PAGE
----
Love with the Proper Stranger (1963)
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as Angie Rossini
as Rocky Papasano
as Dominick Rossini
as Anthony Colombo
as Julio Rossini
as Mama Rossini
as Guido Rossini
as Mrs. Papasano
as Elio Papasano
as Woman Doctor
as Mrs. Colombo
as The Priest
as Negro Boy
as Flower Vendor
as Truck Driver
as Call Boy
as Young Man
Critic Reviews for Love with the Proper Stranger
Fortunately the film survives these shortcomings through its sheer breezy good nature and the animal magnetism of its two stars.
Familiar in theme, but given a delightfully fresh flavour by Mulligan's atmospherically low-key direction, excellent performances from Wood and McQueen, and vivid location shooting in New York's Little Italy.
Not perfect, but touching and adult; with fine work from the two leads, this is one of Mulligan's better films.
Exemplifies the lacerating realism that cinema had just barely invented.
Audience Reviews for Love with the Proper Stranger
What on the surface may be construed as a typical 1960's romantic comedy is a great film with real weight. First off, as Natalie Wood's character has to stand up to her annoying brothers, who are over-protective and try to coerce her into a relationship with a nice guy played by Tom Bosley of all people (Mr. Cunningham from 'Happy Days'), it has a strong feminist message. Secondly, the film asks questions about the biggest things in life - is there such a thing as romantic love, or does lust obscure everything? And should one just settle in marriage, because, as a minor character so wisely puts it at a dinner party, "love is really an art, and like every other art, it demands practice and patience, consistent dedication and hard work." Lastly, and this is the biggest thing, the film shows what it meant to try to get an abortion before it was legal. You see, very early on in the film, Natalie Wood has told Steve McQueen that she's pregnant as a result of their one-night stand. That leads up to an extended sequence trying to get an abortion in an abandoned apartment which is horrifying, not because they "show" anything, but because it is so gritty and real, and filled with psychological pain. So here it is that you have this film with a beautiful couple with great chemistry, Natalie Wood and Steve McQueen, and you're in an emotional drama, and yet, it's one that has a sense of lightness about it, because of the strong performances they turn in, both of them delicately finding this balance. You have to love Wood's character at so many turns, as she consistently strives to find her own path in life, and her own voice. What an amazing film this is for 1963, and how timely it was seeing it in January, 2016, ominously showing what getting an abortion would be like in America if Roe v. Wade was overturned, and we went backwards during the Trump regime.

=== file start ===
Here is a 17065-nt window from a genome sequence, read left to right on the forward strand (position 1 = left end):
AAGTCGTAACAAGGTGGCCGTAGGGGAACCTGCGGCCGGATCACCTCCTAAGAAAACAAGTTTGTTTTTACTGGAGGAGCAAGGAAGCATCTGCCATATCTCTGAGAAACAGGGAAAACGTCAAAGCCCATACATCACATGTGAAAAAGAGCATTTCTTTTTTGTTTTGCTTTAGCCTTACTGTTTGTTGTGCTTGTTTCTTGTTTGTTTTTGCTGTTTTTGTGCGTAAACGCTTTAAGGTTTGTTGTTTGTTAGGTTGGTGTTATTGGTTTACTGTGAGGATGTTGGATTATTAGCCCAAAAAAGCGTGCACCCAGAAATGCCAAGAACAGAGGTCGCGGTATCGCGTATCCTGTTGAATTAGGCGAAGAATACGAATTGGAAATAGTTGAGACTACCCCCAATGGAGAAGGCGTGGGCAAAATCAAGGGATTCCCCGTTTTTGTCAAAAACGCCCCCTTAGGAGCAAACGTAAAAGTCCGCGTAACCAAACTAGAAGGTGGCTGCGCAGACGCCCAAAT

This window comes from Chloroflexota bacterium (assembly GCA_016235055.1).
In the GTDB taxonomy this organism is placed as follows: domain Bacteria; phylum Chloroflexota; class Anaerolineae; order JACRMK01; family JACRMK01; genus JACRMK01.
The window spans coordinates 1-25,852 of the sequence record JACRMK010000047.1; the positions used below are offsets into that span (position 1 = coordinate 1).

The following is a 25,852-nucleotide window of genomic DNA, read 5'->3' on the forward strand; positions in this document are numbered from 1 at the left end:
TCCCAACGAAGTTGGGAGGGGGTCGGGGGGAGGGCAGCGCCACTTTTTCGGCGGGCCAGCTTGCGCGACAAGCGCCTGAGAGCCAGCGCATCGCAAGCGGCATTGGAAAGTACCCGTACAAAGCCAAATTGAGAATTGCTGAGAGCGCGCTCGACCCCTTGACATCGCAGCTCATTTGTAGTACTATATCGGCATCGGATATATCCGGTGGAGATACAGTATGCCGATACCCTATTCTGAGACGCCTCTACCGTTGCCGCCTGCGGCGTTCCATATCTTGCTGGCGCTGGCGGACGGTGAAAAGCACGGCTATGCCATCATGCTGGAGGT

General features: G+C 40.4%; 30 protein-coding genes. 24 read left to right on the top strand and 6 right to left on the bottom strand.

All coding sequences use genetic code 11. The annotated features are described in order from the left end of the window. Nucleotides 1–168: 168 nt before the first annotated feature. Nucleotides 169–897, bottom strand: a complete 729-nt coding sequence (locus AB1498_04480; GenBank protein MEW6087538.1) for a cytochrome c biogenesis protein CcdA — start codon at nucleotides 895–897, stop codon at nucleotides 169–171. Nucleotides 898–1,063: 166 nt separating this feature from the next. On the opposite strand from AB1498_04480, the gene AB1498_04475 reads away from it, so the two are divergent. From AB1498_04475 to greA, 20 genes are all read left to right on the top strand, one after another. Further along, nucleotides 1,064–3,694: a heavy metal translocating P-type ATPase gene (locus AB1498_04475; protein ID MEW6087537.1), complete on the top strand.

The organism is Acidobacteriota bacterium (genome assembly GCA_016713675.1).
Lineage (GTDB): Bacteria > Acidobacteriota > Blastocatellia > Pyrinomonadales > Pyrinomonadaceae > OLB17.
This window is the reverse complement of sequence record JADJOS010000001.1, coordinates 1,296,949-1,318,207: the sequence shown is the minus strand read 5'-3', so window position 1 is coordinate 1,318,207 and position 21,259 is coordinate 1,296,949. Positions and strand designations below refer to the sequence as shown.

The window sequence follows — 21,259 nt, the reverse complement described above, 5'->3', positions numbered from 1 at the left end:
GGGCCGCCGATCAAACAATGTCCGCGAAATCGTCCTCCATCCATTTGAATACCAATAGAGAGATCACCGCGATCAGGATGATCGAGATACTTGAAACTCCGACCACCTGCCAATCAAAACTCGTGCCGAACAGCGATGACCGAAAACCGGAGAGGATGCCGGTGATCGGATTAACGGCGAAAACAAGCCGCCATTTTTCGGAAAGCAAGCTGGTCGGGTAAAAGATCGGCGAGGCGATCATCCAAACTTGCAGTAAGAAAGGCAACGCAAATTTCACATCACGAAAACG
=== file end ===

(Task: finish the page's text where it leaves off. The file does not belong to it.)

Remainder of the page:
Now this is a good bit of acting. The addressing of the abortion issue is very telling for its era. It is likely that this type of drama paved the way for film makers to take more chances and emerge from the rather grey 50s. Natalie Wood and McQueen are very solid.
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